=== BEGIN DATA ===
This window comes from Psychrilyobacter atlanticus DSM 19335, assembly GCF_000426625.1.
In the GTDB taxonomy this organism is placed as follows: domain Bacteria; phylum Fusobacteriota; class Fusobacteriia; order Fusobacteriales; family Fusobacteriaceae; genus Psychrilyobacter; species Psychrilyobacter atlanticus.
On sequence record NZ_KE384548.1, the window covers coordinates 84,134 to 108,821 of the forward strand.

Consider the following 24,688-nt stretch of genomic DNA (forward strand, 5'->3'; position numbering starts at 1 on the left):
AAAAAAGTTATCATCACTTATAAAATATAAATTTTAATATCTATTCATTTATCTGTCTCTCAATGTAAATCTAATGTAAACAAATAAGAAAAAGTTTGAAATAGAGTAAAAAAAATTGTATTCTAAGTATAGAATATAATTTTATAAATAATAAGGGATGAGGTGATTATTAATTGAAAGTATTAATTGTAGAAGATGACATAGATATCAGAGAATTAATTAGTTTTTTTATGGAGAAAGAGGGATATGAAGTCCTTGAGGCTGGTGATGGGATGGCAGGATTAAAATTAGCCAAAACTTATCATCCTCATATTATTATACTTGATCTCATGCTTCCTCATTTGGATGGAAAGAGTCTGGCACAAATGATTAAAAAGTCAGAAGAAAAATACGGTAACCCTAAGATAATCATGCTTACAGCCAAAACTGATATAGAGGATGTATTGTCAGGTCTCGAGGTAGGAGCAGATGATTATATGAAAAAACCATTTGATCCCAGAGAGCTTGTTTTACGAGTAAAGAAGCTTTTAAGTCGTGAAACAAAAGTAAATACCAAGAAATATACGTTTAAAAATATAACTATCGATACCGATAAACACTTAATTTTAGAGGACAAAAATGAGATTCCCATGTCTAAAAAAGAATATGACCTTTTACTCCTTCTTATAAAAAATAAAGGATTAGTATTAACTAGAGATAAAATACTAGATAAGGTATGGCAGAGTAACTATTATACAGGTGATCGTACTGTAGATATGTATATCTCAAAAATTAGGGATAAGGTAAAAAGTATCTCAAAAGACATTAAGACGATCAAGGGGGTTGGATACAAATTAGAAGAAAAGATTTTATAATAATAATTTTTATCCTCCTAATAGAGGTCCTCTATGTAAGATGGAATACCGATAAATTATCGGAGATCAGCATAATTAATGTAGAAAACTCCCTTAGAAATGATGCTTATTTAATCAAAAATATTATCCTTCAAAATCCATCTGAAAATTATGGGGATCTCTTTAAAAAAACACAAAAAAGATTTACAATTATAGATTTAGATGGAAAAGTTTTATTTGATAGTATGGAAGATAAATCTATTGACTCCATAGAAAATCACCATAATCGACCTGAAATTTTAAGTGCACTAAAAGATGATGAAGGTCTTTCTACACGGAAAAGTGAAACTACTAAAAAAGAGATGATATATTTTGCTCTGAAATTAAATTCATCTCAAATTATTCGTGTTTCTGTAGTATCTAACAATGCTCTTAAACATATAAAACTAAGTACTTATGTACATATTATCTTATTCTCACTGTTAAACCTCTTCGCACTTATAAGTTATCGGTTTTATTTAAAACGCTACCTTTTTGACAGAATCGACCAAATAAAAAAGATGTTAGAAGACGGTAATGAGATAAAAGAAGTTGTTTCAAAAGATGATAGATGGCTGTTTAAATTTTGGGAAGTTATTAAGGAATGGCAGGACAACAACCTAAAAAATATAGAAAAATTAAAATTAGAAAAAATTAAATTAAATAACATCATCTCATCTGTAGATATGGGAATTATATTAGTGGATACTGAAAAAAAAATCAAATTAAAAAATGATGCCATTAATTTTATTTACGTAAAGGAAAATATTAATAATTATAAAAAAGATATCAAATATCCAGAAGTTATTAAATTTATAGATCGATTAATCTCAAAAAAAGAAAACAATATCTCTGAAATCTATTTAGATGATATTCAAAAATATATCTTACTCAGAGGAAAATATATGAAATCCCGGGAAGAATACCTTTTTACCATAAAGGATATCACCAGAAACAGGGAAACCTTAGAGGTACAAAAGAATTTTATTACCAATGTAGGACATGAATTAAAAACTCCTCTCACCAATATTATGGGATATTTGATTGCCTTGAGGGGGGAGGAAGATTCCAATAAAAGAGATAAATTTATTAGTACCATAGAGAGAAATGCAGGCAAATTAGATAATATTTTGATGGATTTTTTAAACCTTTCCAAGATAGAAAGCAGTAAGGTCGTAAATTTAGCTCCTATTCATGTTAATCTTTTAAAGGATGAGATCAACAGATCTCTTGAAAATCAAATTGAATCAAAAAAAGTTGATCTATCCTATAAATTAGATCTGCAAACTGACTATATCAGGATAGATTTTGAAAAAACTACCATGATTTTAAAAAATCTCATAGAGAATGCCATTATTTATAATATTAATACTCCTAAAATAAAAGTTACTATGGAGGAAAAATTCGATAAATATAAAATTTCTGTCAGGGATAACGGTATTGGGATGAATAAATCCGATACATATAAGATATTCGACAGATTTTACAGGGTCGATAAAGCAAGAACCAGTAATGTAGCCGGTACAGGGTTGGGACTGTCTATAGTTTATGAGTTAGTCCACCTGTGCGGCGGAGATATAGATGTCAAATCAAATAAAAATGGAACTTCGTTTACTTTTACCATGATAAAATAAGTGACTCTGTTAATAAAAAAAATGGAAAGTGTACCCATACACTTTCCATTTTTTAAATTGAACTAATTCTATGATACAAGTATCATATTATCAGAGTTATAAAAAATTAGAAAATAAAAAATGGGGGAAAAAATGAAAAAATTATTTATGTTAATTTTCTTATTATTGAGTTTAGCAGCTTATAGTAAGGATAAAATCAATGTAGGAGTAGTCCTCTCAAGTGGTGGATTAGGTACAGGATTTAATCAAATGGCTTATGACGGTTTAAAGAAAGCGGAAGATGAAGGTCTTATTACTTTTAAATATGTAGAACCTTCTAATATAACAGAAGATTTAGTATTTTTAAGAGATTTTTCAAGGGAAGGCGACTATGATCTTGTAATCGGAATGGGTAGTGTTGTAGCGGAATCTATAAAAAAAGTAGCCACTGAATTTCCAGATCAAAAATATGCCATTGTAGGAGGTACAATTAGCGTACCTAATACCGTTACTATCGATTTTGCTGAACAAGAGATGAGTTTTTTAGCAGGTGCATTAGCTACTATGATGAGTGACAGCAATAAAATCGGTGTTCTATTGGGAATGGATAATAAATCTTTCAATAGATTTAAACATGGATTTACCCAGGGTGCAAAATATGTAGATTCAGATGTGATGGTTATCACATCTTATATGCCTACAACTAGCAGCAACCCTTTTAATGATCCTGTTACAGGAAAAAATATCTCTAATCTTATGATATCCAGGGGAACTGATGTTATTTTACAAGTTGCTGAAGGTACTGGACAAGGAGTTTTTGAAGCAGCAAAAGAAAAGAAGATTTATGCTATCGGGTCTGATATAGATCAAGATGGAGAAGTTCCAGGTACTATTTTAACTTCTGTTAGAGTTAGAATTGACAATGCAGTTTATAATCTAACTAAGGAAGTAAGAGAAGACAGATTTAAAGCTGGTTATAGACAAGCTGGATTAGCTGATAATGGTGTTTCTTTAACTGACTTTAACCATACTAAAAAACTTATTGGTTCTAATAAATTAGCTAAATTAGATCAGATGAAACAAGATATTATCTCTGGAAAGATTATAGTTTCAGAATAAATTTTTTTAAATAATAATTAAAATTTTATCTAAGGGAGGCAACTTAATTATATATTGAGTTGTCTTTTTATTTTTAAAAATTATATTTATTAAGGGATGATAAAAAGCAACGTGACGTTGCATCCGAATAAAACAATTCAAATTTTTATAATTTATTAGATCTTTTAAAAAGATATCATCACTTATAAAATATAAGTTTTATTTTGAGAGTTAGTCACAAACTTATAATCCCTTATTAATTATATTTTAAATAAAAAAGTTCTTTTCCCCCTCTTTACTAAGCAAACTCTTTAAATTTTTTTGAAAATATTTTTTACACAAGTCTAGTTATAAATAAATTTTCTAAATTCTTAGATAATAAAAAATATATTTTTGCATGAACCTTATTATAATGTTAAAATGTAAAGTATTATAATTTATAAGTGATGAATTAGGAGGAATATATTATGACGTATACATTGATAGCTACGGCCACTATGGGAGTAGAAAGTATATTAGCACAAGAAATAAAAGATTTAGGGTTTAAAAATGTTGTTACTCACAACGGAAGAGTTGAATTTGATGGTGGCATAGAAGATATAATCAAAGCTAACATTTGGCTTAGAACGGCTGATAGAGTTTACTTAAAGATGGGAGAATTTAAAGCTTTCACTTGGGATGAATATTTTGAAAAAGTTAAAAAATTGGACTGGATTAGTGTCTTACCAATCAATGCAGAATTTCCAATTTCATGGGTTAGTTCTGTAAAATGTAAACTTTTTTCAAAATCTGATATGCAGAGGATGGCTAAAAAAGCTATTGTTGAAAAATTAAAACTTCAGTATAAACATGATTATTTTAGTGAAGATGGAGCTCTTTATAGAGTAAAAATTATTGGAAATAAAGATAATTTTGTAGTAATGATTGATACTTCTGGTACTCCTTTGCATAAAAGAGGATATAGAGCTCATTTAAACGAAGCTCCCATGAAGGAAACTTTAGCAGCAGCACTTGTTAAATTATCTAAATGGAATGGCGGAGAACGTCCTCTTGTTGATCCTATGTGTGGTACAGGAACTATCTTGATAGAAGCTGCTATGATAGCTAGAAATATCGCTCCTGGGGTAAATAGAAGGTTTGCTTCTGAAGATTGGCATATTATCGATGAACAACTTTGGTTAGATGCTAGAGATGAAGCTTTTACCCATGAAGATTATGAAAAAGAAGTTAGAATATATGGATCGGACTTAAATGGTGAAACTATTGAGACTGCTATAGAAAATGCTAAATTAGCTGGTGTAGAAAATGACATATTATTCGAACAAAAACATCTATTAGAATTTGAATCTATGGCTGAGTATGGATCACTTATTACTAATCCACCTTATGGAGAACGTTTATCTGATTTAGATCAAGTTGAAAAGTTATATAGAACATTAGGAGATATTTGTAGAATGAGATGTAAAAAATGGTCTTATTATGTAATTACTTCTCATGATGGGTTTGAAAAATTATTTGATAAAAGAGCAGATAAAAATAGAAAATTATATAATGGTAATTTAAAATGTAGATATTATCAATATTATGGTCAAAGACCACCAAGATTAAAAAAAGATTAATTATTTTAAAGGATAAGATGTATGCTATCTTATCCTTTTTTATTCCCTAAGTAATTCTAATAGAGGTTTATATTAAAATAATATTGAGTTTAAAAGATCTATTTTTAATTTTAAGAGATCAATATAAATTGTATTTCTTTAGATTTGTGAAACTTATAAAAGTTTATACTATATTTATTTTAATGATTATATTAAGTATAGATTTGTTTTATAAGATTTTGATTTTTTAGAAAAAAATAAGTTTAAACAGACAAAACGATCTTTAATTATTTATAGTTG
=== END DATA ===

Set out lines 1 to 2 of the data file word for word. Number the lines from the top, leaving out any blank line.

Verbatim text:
This window comes from Psychrilyobacter atlanticus DSM 19335, assembly GCF_000426625.1.
In the GTDB taxonomy this organism is placed as follows: domain Bacteria; phylum Fusobacteriota; class Fusobacteriia; order Fusobacteriales; family Fusobacteriaceae; genus Psychrilyobacter; species Psychrilyobacter atlanticus.